Hundreds of people descended on Seattle's Town Hall last night for the first in a series of public hearings on the minimum wage.
The hearings were convened by the Seattle City Council, which will likely consider a minimum wage proposal this spring.
The testimony, which lasted well into the evening, was heavily in favor of raising the minimum wage to $15 an hour.
Wearing bright red shirts, members of the group 15 Now packed the audience. They argued for an immediate minimum wage increase, with no exceptions.
"A $15 an hour minimum wage is pragmatic. It would lift 100,000 people out of poverty in Seattle," said Calvin Priest, a member of 15 Now. "That's 100,000 workers and their families — workers who are working hard every day to make things work in this city."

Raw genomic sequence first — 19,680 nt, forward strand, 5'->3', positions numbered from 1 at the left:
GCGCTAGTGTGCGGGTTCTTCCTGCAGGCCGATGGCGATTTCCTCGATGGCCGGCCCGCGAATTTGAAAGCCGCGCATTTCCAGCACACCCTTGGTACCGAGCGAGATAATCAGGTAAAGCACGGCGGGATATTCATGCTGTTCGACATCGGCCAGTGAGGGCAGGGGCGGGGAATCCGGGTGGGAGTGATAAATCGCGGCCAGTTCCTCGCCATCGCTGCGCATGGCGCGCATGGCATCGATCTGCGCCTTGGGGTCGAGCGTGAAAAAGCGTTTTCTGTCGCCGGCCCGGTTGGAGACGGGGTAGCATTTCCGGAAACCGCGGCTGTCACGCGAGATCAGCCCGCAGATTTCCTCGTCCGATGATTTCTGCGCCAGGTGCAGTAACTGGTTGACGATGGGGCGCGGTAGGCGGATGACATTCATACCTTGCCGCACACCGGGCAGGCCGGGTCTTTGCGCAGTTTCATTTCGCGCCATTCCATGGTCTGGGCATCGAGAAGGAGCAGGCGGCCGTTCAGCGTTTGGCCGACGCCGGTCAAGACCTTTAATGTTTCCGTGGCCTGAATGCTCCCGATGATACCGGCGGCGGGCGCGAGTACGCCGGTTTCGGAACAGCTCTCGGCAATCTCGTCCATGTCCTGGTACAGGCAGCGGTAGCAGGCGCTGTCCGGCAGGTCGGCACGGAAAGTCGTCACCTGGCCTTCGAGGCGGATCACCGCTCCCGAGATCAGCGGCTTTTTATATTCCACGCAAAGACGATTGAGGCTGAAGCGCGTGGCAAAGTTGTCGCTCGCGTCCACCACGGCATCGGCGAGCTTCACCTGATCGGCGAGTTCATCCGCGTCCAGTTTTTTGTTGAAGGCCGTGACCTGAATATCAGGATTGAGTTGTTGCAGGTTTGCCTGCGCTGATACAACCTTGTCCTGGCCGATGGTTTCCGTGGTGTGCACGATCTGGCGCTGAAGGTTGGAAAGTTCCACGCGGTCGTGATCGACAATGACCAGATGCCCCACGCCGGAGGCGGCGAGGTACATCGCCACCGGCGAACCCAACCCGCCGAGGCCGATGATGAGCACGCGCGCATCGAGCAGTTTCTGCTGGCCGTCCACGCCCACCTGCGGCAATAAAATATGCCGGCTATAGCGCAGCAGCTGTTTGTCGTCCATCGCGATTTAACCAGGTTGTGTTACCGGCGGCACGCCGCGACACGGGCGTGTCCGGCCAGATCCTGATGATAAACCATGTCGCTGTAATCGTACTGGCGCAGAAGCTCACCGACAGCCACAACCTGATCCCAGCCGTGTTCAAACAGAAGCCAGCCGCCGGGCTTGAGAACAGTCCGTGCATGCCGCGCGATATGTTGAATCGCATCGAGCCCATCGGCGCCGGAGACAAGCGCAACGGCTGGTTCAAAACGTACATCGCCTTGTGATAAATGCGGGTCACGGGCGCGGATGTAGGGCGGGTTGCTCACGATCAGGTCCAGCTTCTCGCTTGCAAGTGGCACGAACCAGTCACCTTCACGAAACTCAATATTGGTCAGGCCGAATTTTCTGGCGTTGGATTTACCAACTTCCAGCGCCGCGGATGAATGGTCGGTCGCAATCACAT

But some small business owners and their employees said such an increase would lead to lay-offs, benefit cuts and higher prices.
"What happens if we pass a SeaTac style, 60 percent, automatic increase in the minimum wage? Simple. I lose my job," said J.W. Boswell, a sommelier at a Seattle restaurant. "Our restaurant has a 3 percent profit margin. How are we supposed to survive a 60 percent increase in labor?"
Mayor Ed Murray has convened an Income Inequality Advisory Committee to draft a proposal to raise the minimum wage. The mayor is expected to give his proposal to the City Council at the end of April.